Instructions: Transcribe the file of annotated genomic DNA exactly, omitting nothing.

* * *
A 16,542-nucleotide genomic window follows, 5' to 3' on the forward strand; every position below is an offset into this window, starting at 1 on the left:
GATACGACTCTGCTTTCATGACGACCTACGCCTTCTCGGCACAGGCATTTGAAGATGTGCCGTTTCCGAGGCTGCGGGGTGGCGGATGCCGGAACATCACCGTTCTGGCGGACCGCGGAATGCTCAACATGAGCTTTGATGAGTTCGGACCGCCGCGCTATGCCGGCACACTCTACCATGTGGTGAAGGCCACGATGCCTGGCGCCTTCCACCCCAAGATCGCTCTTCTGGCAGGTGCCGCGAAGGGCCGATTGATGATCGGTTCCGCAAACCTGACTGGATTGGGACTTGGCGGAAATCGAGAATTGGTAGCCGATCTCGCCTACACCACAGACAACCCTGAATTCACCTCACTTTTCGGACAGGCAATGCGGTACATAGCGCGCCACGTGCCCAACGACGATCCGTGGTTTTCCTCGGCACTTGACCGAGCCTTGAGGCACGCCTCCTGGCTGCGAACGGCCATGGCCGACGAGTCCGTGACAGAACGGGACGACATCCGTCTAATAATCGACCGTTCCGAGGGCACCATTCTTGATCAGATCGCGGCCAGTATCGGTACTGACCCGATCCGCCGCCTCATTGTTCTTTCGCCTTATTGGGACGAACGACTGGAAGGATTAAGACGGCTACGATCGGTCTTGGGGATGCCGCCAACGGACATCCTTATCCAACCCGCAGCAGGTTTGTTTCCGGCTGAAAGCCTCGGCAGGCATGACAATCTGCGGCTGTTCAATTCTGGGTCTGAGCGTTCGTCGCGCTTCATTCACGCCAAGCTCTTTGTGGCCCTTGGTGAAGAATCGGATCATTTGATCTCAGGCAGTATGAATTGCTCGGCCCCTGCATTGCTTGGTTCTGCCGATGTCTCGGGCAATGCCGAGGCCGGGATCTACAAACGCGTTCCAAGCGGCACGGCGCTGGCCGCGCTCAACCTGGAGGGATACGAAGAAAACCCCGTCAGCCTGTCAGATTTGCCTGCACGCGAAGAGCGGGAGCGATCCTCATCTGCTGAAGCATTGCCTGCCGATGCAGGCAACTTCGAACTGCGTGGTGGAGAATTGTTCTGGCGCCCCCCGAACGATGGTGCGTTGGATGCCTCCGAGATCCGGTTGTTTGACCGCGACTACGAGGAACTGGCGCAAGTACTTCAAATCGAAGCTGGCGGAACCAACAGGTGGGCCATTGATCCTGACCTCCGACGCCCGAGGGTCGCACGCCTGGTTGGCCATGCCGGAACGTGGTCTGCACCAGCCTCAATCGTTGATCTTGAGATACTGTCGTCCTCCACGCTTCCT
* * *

A 16,542-nucleotide genomic window follows, 5' to 3' on the forward strand; every position below is an offset into this window, starting at 1 on the left:
GATACGACTCTGCTTTCATGACGACCTACGCCTTCTCGGCACAGGCATTTGAAGATGTGCCGTTTCCGAGGCTGCGGGGTGGCGGATGCCGGAACATCACCGTTCTGGCGGACCGCGGAATGCTCAACATGAGCTTTGATGAGTTCGGACCGCCGCGCTATGCCGGCACACTCTACCATGTGGTGAAGGCCACGATGCCTGGCGCCTTCCACCCCAAGATCGCTCTTCTGGCAGGTGCCGCGAAGGGCCGATTGATGATCGGTTCCGCAAACCTGACTGGATTGGGACTTGGCGGAAATCGAGAATTGGTAGCCGATCTCGCCTACACCACAGACAACCCTGAATTCACCTCACTTTTCGGACAGGCAATGCGGTACATAGCGCGCCACGTGCCCAACGACGATCCGTGGTTTTCCTCGGCACTTGACCGAGCCTTGAGGCACGCCTCCTGGCTGCGAACGGCCATGGCCGACGAGTCCGTGACAGAACGGGACGACATCCGTCTAATAATCGACCGTTCCGAGGGCACCATTCTTGATCAGATCGCGGCCAGTATCGGTACTGACCCGATCCGCCGCCTCATTGTTCTTTCGCCTTATTGGGACGAACGACTGGAAGGATTAAGACGGCTACGATCGGTCTTGGGGATGCCGCCAACGGACATCCTTATCCAACCCGCAGCAGGTTTGTTTCCGGCTGAAAGCCTCGGCAGGCATGACAATCTGCGGCTGTTCAATTCTGGGTCTGAGCGTTCGTCGCGCTTCATTCACGCCAAGCTCTTTGTGGCCCTTGGTGAAGAATCGGATCATTTGATCTCAGGCAGTATGAATTGCTCGGCCCCTGCATTGCTTGGTTCTGCCGATGTCTCGGGCAATGCCGAGGCCGGGATCTACAAACGCGTTCCAAGCGGCACGGCGCTGGCCGCGCTCAACCTGGAGGGATACGAAGAAAACCCCGTCAGCCTGTCAGATTTGCCTGCACGCGAAGAGCGGGAGCGATCCTCATCTGCTGAAGCATTGCCTGCCGATGCAGGCAACTTCGAACTGCGTGGTGGAGAATTGTTCTGGCGCCCCCCGAACGATGGTGCGTTGGATGCCTCCGAGATCCGGTTGTTTGACCGCGACTACGAGGAACTGGCGCAAGTACTTCAAATCGAAGCTGGCGGAACCAACAGGTGGGCCATTGATCCTGACCTCCGACGCCCGAGGGTCGCACGCCTGGTTGGCCATGCCGGAACGTGGTCTGCACCAGCCTCAATCGTTGATCTTGAGATACTGTCGTCCTCCACGCTTCCT